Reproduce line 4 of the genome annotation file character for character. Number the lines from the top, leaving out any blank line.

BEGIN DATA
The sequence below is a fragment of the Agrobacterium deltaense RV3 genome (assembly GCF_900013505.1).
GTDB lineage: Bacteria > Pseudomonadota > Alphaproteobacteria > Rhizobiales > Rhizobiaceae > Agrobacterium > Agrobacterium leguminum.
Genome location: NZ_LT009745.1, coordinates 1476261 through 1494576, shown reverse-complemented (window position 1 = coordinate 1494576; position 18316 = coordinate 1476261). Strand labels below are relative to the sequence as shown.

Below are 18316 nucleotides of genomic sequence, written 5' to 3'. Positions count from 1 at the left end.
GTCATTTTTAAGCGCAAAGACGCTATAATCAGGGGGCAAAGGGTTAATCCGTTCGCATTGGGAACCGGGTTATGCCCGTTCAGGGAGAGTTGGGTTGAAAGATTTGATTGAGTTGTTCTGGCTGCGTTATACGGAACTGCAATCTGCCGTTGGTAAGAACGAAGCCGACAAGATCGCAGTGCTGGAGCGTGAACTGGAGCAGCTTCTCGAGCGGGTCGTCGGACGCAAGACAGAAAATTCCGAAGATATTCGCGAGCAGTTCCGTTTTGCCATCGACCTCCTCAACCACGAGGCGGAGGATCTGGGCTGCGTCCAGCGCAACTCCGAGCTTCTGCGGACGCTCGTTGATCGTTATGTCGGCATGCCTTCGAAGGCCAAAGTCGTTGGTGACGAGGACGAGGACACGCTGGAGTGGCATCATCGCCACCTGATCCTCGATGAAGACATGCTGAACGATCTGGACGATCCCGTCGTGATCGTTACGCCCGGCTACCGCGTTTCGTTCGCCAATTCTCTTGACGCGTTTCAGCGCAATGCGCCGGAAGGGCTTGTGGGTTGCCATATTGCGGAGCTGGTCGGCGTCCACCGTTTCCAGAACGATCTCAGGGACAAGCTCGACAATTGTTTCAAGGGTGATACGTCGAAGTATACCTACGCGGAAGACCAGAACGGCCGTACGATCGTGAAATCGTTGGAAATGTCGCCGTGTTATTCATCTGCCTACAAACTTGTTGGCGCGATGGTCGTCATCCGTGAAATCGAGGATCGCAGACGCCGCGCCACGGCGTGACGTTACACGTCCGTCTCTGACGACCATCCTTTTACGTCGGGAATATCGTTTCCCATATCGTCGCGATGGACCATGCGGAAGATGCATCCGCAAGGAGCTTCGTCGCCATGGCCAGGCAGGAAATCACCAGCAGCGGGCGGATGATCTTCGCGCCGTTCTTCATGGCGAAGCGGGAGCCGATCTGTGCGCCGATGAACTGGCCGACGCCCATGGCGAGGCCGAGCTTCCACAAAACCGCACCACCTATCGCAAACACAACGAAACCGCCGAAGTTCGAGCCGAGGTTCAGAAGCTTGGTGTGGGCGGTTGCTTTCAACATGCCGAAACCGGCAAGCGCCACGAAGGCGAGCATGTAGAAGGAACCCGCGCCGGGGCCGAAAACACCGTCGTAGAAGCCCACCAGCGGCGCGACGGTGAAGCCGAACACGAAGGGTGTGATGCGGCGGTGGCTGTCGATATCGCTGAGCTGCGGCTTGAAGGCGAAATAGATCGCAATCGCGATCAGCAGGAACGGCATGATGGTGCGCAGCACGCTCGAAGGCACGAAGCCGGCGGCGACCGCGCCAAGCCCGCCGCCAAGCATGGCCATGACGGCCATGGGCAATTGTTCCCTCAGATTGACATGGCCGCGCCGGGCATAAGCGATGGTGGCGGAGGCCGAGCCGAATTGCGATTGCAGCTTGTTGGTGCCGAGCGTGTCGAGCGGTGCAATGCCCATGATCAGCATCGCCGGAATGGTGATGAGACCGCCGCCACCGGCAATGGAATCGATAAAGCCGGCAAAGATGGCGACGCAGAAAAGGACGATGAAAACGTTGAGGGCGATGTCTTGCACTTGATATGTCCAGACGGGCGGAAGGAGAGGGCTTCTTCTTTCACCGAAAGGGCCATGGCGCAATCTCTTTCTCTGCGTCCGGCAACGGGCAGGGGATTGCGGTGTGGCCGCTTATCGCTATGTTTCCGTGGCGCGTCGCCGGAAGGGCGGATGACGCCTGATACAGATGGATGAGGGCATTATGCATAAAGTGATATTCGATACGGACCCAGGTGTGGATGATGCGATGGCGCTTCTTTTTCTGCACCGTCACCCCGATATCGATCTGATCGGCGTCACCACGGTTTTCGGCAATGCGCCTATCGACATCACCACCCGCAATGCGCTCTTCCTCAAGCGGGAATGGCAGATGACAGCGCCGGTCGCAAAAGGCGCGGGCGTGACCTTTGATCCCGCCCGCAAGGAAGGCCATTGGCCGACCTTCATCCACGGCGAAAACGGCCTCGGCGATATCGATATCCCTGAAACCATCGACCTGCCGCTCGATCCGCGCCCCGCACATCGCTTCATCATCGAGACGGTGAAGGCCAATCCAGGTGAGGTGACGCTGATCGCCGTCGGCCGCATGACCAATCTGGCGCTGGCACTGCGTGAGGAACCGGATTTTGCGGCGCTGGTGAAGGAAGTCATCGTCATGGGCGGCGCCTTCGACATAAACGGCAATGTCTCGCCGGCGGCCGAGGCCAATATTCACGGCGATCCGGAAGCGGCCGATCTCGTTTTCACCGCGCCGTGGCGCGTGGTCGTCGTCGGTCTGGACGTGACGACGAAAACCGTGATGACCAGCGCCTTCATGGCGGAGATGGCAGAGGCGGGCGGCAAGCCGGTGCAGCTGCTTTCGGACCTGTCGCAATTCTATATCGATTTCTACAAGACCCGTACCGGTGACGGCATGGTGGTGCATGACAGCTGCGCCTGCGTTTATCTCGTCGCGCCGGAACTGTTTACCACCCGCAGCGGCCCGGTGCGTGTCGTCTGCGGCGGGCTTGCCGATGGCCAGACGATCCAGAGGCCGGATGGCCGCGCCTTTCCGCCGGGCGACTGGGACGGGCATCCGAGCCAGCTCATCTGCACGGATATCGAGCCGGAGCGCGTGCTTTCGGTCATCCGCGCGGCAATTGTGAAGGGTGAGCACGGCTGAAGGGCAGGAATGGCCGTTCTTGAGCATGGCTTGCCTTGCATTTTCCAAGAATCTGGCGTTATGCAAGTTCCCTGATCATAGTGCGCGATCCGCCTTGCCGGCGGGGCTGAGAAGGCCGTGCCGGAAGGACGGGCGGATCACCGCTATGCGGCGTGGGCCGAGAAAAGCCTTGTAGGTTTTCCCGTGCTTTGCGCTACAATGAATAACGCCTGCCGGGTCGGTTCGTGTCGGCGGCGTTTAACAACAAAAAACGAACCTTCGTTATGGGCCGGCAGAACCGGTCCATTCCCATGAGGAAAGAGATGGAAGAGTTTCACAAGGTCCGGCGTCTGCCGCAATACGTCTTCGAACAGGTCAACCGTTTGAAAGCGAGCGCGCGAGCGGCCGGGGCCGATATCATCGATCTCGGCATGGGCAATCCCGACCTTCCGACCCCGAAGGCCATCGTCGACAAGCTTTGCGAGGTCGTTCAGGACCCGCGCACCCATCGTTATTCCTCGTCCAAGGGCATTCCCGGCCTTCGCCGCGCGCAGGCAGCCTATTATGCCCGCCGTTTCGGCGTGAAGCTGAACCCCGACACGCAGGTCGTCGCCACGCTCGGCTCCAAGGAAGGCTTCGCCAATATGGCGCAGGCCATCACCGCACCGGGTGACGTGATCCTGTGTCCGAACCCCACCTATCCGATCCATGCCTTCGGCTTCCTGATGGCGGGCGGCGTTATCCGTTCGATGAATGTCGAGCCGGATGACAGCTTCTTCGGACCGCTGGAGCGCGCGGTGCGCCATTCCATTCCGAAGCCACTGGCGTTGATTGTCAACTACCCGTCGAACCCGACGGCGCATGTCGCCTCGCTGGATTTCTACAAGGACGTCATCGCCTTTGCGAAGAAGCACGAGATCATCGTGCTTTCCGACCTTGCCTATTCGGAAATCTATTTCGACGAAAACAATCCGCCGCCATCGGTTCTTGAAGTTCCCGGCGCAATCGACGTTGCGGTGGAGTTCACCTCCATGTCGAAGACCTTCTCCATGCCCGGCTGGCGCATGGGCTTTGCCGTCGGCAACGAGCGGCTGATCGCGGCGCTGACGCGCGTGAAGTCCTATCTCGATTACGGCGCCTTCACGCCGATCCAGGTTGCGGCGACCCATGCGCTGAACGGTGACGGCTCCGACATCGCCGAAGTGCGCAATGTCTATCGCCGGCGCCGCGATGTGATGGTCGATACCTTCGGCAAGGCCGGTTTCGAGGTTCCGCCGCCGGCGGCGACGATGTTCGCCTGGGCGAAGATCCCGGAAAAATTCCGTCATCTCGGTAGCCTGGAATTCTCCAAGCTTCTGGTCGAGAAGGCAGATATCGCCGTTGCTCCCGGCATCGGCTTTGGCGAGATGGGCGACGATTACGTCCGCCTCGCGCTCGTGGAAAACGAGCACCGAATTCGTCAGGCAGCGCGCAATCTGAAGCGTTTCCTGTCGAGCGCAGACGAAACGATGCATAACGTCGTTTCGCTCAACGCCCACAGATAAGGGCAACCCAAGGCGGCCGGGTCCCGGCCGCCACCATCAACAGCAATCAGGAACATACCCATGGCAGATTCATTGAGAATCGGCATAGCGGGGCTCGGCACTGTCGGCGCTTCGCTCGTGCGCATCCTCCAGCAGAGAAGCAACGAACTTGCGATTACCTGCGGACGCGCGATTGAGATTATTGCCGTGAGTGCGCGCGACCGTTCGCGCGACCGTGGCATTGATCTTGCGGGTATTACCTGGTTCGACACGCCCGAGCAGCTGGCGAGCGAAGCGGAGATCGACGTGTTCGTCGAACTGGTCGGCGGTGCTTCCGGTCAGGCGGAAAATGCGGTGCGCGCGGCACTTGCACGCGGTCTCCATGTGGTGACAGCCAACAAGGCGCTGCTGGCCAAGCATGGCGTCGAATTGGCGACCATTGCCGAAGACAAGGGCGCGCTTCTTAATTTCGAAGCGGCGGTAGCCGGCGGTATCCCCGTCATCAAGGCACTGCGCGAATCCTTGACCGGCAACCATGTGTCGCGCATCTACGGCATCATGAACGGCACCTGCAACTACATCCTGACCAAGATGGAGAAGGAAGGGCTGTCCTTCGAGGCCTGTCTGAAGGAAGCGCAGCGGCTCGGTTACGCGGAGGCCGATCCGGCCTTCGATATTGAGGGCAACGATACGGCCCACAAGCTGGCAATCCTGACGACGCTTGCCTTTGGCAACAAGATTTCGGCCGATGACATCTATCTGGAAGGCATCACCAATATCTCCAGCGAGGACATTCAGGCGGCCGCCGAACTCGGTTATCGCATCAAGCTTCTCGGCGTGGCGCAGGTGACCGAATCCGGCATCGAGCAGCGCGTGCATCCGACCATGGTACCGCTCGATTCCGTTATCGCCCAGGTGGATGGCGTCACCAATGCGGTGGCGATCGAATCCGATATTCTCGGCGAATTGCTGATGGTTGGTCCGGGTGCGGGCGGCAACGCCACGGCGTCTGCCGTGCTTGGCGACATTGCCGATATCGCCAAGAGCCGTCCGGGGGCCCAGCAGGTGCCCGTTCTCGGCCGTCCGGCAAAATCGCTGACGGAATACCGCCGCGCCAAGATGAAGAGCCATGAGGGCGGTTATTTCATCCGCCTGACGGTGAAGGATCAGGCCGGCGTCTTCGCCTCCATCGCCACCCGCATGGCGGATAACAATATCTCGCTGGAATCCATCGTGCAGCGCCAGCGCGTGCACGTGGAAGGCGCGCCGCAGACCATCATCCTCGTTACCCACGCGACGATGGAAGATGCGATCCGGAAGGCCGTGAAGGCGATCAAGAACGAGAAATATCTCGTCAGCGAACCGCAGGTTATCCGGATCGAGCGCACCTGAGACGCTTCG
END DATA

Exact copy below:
Below are 18316 nucleotides of genomic sequence, written 5' to 3'. Positions count from 1 at the left end.